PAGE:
An Assistant Film Editor….. Put the kettle on……
Power up all the Avids 6 in total on Johnny English 10 on Chronicles of Narnia Each machine is managed by the editor with a team of editorial staff. The first assistant editor leads the team, overseeing additional assistants and trainees, along with VFX editors.
Emails are checked for lab/telecine reports Lab/telecine reports will flag any potential problems with negative scratches/focus issues/fogging etc Digital technology bypasses a lot of the issues with the above, which are dealt with on set/location by the D.I.T. (Digital Imaging Technician)
The rushes, which constitute the raw footage filmed on location, will generally arrive in the cutting room at some point during the morning. These are delivered by the studio’s lab van/courier. Once the rushes arrive the assistant editor will ingest (capture) all the picture and sound rushes into the Avid.
The assistant editor will then sync the picture and sound and create a viewing reel for the editor to watch the sync rushes while the editor is watching the sync rushes the assistants will sort the footage into ‘scene bins’, as per the script i.e. scene 1 scene 2 etc…aided by continuity notes
The above process can last for up to 5 weeks on a low budget movie and up to a 10 weeks for a medium budget movie. A film like Harry Potter can last almost forever! Up to a full year………!
The fine cut From the end of principal photography, editorial will take up to two weeks to prepare the first assembly for the director to view During this time the editorial assistants will help the editor in soundtrack laying, sound effects and a temporary score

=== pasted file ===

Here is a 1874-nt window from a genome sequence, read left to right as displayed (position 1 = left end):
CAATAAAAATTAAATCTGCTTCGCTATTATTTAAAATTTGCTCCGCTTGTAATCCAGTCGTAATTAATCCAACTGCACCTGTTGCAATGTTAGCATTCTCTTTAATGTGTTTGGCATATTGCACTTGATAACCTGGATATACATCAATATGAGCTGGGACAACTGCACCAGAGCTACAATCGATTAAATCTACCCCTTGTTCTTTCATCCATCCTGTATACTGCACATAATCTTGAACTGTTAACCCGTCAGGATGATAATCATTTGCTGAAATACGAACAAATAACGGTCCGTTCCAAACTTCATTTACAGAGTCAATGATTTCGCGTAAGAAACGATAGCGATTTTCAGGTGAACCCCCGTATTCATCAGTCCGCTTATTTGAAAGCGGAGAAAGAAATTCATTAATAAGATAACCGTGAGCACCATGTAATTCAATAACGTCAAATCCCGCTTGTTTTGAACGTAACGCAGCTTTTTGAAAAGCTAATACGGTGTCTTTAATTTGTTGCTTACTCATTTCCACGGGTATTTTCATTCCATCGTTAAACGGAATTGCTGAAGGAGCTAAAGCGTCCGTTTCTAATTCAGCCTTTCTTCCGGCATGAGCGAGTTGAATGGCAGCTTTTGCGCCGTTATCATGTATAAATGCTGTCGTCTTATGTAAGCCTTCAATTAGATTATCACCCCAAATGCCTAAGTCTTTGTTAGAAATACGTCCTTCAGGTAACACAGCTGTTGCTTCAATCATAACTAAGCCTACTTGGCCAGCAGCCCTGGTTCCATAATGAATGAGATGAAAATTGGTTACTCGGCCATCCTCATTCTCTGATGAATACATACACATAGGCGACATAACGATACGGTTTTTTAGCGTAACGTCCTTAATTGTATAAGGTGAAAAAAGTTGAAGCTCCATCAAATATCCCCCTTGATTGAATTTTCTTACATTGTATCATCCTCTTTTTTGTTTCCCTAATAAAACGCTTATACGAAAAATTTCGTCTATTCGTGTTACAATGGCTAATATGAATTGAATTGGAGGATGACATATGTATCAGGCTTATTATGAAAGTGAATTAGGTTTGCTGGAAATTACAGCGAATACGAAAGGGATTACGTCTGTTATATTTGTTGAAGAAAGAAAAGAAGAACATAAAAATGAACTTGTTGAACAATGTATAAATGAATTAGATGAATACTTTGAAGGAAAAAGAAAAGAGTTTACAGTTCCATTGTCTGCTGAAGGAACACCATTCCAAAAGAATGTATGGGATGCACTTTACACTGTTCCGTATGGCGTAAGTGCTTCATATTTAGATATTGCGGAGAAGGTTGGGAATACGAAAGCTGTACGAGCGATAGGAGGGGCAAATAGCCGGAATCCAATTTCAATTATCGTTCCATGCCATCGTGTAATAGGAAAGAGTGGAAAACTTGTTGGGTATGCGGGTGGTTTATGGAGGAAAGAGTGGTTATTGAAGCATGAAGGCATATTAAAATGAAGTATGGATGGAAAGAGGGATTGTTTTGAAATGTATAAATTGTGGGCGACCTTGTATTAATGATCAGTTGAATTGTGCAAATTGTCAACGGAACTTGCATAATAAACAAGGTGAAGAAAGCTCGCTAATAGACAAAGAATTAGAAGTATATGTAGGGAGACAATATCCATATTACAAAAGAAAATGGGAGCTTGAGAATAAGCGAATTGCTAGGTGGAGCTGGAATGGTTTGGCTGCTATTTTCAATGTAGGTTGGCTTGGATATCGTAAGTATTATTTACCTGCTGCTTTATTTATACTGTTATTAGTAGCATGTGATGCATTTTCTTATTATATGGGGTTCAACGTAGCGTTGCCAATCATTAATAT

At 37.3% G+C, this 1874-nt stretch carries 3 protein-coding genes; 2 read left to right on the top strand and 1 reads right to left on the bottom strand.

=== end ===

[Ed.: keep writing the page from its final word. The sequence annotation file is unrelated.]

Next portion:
Picture lock….. After around 12 weeks, (variable) the director needs to present their cut to the producers, at which point the process can extend by any number of weeks, dependent on producers’ notes When the producers are relatively happy with the cut, it is fairly standard to prepare the film for a test audience preview. At this point the editorial assistants will turn the cut over to sound editors, composer and the VFX department.
Final stages Editorial will output the cut to D.I. (Digital Intermediate) whereby the film will be temporarily graded for preview (not final) to the test audience Meanwhile as the rough grade is in progress, the sound department will produce a temporary mix of the sound Once the temp grade and temp sound mix are complete the team would drop in temp VFX, titles etc…..ahead of playing out to the preview master tape (usually HD Cam SR)
After the preview, the editorial department will receive feedback from the audience who will have been asked to complete a short questionnaire The film will be recut and possibly retested on a new test audience (of course this can go on forever!) Eventually, the editorial team arrives at ‘Picture Lock’. And this is the version we see at the cinema or on DVD!
Steve’s Films………………….. Hot Fuzz http://www.youtube.com/watch?v=r3_7BSkDK6A Johnny English http://www.youtube.com/watch?v=_883cRmOZXs&feature= related Chronicles of Narnia http://www.youtube.com/watch?v=wxfb1L-hMxU
He is also not particularly proud of…….. Sex Lives of the Potato Men http://www.youtube.com/watch?v=RZI4B9TtMFo Please don’t talk to him about it!
And one he isn’t particularly embarrassed by…… Red Road http://www.youtube.com/watch?v=dSfy6UpAXKQ